The History of Ireland is long and complicated - and one of the results of the struggle for independence was a further complication. Namely the creation of two separate states on this tiny island. As this event and the current situation continues to mystify visitors, let us try to explain what happened.
The Development of Irish Internal Divisions up to the 20th Century
Basically all trouble started when Irish kings were embroiled in civil war and Diarmaid Mac Murcha invited Anglo-Norman mercenaries to fight for them - in 1170 Richard FitzGilbert, better known as "Strongbow", first set foot on Irish soil. And he liked what he saw, married Mac Murcha's daughter Aoife and decided that he would stay for good. From hired help to king of the castle took just a few swift strokes with Strongbow's sword. Ever since then Ireland was (more or less) under English domination.
While some Irish arranged themselves with the new rulers and made a killing (often quite literally) under them, others took the path of rebellion. And ethnic distinction soon blurred, with the English at home complaining that some of their compatriots were becoming "more Irish than the Irish".
In Tudor times Ireland finally became a colony - England's and Scotland's excess populations as well as younger (landless) sons of the nobility were shipped to "Plantations", establishing a new order. In every sense - Henry VIII had spectacularly broken with the papacy and the new settlers brought the Anglican church with them, being simply called "protestants" by the native Catholics. Here the first divisions along sectarian lines started. These were deepened with the arrival of Scottish Presbyterians, especially in the Ulster Plantations.
Staunchly anti-Catholic, pro-Parliament and viewed with mistrust by the Anglican Ascendency they formed an ethnic and religious enclave.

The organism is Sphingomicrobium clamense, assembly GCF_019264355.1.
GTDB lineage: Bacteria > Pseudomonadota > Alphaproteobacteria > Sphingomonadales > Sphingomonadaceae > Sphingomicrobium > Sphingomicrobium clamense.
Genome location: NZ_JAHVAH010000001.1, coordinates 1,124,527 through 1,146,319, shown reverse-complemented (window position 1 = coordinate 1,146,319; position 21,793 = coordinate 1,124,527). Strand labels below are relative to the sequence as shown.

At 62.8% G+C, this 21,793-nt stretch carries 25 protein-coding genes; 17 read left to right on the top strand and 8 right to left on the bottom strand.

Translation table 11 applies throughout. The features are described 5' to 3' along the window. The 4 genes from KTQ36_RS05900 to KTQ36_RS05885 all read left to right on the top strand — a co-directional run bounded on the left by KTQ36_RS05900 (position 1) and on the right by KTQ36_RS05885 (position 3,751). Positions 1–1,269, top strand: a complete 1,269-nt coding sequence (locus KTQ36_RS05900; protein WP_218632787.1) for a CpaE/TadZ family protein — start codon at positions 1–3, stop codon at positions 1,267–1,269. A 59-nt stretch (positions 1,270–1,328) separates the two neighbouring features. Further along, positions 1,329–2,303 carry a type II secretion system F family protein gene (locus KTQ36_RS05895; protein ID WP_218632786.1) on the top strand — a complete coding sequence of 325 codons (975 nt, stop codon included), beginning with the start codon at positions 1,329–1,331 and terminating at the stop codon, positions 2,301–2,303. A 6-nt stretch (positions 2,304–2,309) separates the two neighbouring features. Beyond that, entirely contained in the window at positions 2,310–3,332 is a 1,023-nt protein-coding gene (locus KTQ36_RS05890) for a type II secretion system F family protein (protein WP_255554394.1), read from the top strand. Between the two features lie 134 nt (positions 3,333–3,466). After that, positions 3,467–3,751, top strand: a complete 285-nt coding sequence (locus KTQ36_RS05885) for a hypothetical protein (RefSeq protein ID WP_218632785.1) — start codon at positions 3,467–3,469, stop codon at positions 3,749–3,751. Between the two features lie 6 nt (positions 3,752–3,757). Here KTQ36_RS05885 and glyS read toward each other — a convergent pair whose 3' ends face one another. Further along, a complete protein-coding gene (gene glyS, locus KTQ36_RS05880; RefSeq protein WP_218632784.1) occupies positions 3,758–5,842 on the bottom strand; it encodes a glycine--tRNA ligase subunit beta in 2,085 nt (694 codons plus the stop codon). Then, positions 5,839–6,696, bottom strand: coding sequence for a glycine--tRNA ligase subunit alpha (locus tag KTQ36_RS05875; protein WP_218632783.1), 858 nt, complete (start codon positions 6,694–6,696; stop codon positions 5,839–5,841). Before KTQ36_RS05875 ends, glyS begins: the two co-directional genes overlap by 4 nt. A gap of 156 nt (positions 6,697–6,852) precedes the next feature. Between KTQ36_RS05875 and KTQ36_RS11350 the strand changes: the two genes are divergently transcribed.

Home Rule - and the Loyalist Backlash
After several unsuccessful nationalistic Irish rebellions (some led by Protestants like Wolfe Tone) and a successful campaign for Catholic rights plus a measure of Irish self-control, "Home Rule" was the rallying cry of Irish nationalists in the Victorian age. This called for the election of an Irish assembly, this in turn electing an Irish government and running Irish internal affairs within the framework of the British Empire. After two attempts Home Rule was to become reality in 1914 - but was put on the back burner due to the war in Europe.
But even before the shots of Sarajevo were fired, war-drums were beaten in Ireland - the pro-British minority, mainly centered in Ulster, feared loss of power and control. They preferred a continuation of the status quo. The Dublin lawyer Edward Carson and British Conservative politician Bonar Law became voices against Home Rule, called for mass demonstrations and in September 1912 invited their fellow unionists to sign the "Solemn League and Covenant". Nearly half a million men and women signed this document, some dramatically in their own blood - pledging to keep Ulster (at least) part of the United Kingdom by all means necessary.
In the following year 100,000 men enlisted in the Ulster Volunteer Force (UVF), a paramilitary organization dedicated to preventing Home Rule.
At the same time the Irish Volunteers were set up in nationalistic circles - with the aim to defend Home Rule. 200,000 members were ready for action.
Rebellion, War and the Anglo-Irish Treaty
Units of the Irish Volunteers took part in the Easter Rising of 1916, the events and especially aftermath of which created a new, radical and armed Irish nationalism. The overwhelming victory of Sinn Féin in the 1918 elections led to the formation of the first Dáil Éireann in January 1919. A guerilla war waged by the Irish Republican Army (IRA) followed, ending in a stalemate and finally the truce of July 1921.